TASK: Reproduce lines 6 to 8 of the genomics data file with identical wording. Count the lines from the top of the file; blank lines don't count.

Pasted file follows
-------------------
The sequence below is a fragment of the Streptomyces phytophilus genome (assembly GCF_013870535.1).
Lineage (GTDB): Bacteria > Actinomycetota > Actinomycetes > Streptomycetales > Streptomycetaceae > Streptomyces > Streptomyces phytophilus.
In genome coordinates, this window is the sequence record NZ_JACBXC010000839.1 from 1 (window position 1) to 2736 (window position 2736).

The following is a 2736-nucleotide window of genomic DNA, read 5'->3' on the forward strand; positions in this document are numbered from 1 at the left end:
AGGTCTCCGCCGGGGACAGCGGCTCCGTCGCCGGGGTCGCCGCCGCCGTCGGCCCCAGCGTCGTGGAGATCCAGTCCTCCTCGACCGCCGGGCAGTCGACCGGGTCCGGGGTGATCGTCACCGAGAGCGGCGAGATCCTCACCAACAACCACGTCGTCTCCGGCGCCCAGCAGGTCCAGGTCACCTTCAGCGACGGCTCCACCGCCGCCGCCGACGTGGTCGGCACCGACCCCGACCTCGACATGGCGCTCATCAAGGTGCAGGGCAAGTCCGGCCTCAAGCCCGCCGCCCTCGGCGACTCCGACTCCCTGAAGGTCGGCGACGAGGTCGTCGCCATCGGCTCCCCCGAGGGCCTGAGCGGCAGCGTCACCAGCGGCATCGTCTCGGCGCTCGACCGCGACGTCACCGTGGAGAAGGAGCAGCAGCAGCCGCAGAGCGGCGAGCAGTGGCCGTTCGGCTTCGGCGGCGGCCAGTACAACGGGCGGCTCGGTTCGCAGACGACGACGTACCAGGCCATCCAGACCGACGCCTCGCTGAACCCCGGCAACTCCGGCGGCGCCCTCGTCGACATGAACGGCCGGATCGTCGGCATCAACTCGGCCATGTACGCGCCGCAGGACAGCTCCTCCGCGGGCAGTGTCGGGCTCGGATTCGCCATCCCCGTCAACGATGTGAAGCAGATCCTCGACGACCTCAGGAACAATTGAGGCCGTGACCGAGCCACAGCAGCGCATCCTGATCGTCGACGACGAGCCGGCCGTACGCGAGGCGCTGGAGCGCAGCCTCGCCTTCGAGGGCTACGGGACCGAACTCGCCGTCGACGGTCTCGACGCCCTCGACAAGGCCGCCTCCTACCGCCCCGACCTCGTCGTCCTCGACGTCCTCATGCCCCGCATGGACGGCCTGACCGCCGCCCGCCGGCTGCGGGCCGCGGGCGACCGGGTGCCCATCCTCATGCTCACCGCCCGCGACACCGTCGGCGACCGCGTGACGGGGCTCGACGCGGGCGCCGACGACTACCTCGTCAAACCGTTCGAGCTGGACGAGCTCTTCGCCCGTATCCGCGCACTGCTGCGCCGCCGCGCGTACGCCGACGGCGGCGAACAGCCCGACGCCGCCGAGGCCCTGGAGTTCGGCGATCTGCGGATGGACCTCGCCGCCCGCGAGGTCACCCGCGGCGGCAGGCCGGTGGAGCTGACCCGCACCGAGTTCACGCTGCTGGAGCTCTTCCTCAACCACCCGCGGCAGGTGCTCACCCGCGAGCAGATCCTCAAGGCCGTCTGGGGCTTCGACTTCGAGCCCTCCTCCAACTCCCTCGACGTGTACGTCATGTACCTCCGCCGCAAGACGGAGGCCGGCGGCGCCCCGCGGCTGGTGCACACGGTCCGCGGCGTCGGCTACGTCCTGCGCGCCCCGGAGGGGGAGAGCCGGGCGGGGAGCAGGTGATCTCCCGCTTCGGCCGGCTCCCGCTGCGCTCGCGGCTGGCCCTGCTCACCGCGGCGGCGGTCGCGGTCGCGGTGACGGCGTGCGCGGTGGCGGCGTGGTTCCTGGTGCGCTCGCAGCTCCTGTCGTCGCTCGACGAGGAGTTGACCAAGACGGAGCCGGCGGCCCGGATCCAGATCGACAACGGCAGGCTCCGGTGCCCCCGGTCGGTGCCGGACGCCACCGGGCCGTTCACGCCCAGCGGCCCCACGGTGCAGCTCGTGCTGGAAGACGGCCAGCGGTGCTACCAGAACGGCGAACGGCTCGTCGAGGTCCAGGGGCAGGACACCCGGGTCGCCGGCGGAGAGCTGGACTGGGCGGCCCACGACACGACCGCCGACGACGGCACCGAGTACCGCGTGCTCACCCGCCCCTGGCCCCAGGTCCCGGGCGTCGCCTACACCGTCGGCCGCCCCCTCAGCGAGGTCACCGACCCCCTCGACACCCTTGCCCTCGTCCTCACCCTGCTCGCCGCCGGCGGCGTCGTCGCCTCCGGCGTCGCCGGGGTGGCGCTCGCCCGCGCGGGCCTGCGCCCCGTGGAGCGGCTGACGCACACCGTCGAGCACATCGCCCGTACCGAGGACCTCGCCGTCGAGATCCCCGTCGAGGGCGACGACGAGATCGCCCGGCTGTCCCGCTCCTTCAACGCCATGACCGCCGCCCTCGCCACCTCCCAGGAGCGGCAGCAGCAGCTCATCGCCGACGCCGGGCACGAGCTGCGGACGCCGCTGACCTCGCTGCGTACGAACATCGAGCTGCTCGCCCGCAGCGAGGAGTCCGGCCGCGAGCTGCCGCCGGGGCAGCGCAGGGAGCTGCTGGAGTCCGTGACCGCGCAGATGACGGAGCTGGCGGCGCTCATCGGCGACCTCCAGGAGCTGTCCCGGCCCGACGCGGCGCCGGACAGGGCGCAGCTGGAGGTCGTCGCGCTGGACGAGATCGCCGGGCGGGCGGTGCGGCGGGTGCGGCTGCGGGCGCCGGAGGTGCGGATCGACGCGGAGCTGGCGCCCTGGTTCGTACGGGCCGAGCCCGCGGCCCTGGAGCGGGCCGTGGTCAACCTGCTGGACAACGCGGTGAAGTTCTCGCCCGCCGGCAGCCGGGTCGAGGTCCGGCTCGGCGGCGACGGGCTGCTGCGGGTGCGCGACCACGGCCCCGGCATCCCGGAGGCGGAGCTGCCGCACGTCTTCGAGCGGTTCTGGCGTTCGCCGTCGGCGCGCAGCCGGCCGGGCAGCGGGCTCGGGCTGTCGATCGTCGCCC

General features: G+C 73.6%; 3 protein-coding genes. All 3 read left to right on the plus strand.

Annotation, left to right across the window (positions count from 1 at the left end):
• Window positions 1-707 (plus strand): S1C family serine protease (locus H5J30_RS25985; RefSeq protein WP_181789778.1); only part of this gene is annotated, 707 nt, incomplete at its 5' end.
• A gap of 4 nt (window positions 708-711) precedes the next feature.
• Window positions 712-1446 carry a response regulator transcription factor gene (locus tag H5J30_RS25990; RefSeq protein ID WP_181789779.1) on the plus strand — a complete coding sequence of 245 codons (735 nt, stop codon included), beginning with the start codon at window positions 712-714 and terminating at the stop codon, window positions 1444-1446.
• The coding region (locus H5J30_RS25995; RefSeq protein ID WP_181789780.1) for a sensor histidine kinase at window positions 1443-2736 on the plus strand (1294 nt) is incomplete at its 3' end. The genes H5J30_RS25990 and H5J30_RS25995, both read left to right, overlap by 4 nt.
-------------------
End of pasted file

General features: G+C 73.6%; 3 protein-coding genes. All 3 read left to right on the plus strand.

Annotation, left to right across the window (positions count from 1 at the left end):
• Window positions 1-707 (plus strand): S1C family serine protease (locus H5J30_RS25985; RefSeq protein WP_181789778.1); only part of this gene is annotated, 707 nt, incomplete at its 5' end.